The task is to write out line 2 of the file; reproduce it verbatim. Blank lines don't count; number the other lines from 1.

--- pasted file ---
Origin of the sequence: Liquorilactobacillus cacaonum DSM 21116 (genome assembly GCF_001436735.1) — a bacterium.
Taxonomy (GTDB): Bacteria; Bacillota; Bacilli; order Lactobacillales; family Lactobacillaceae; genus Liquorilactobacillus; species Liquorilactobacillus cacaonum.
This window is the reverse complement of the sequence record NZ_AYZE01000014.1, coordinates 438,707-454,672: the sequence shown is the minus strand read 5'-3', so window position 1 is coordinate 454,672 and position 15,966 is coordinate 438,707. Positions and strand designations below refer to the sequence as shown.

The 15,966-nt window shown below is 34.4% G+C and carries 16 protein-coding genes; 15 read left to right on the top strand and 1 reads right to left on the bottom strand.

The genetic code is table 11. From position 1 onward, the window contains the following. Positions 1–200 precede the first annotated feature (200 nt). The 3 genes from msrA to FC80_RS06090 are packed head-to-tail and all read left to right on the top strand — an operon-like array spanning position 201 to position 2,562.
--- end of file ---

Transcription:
Taxonomy (GTDB): Bacteria; Bacillota; Bacilli; order Lactobacillales; family Lactobacillaceae; genus Liquorilactobacillus; species Liquorilactobacillus cacaonum.